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Bill Thayer

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The following text is reproduced from (the report of the) Twenty-Second Annual Reunion of the Association of the Graduates of the United States Military Academy, June 12th, 1891.

 p40  James H. Stokes
No. 802. Class of 1835.
Died, December 27, 1890, at New York, N. Y., aged 77.

Brigadier General James H. Stokes, U. S. Volunteers, was born in Maryland in 1814; Cadet U. S. Military Academy from June, 1831, to July 1, 1835. On graduation, he was commissioned Brevet Second Lieutenant Second U. S. Artillery, and after by transfer to the Fourth U. S. Artillery August 14, 1835; passed in that regiment through the grades of Second Lieutenant June  p41 11, 1836, and First Lieutenant July 7, 1838. May 21, 1839, he was appointed Captain and Assistant Quartermaster U. S. Army, but resigned from the army September 30, 1843, and engaged in manufacturing and railroad business, removing in 1858 to the State of Illinois.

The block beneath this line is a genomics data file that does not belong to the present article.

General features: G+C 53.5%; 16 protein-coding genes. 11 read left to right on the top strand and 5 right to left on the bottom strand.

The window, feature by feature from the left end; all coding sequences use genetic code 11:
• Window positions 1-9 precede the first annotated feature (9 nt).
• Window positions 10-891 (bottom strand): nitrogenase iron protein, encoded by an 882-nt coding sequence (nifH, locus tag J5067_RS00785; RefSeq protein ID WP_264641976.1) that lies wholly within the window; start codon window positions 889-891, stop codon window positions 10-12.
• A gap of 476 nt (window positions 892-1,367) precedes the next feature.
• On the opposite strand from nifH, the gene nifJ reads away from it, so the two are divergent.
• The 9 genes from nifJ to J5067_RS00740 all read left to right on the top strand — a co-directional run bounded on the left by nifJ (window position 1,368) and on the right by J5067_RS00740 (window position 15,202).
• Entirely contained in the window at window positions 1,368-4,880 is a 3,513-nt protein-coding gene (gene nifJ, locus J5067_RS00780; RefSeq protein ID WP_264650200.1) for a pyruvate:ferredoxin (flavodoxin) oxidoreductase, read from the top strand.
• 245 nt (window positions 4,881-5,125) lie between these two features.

The spring of 1861 found him with conspicuous patriotism, loyally and actively engaged, under the authority and direction of the Illinois State Legislature, at Springfield, Illinois, in procuring arms and material of war for the Union cause and in personally aiding in the equipment of Volunteers for the field.

In 1862 he became commander of the so‑called "Captain Stokes' Battery" Volunteer Artillery, also called the "Board of Trade Battery," organized at Chicago July 31, 1862. He served with his Battery during the campaign of 1863 in Middle Tennessee, in General Turchin's Brigade of Cavalry, gaining distinction and special mention for gallant and efficient service in the operations of that Brigade against the enemy.

August 22, 1864, he was appointed Captain and Assistant Adjutant General U. S. Volunteers, serving as such until July 20, 1865, on which date he was made Brigadier-General U. S. Volunteers, being mustered out of service in that grade, August 24, 1865.

James H. Stokes was from his Cadetship of marked soldierly qualities and manly personal bearing, of resolute will, tempered by kindly and gentlemanly disposition and manners.

A classmate contributes this brief and imperfect sketch as a tribute of respect and esteem to the memory of a patriotic and accomplished officer of the Government, and of an honored graduate whose loss from the very small band of survivors of the class of 1835 will be greatly lamented.

Indicates a West Point graduate and gives his Class.J. H. E.

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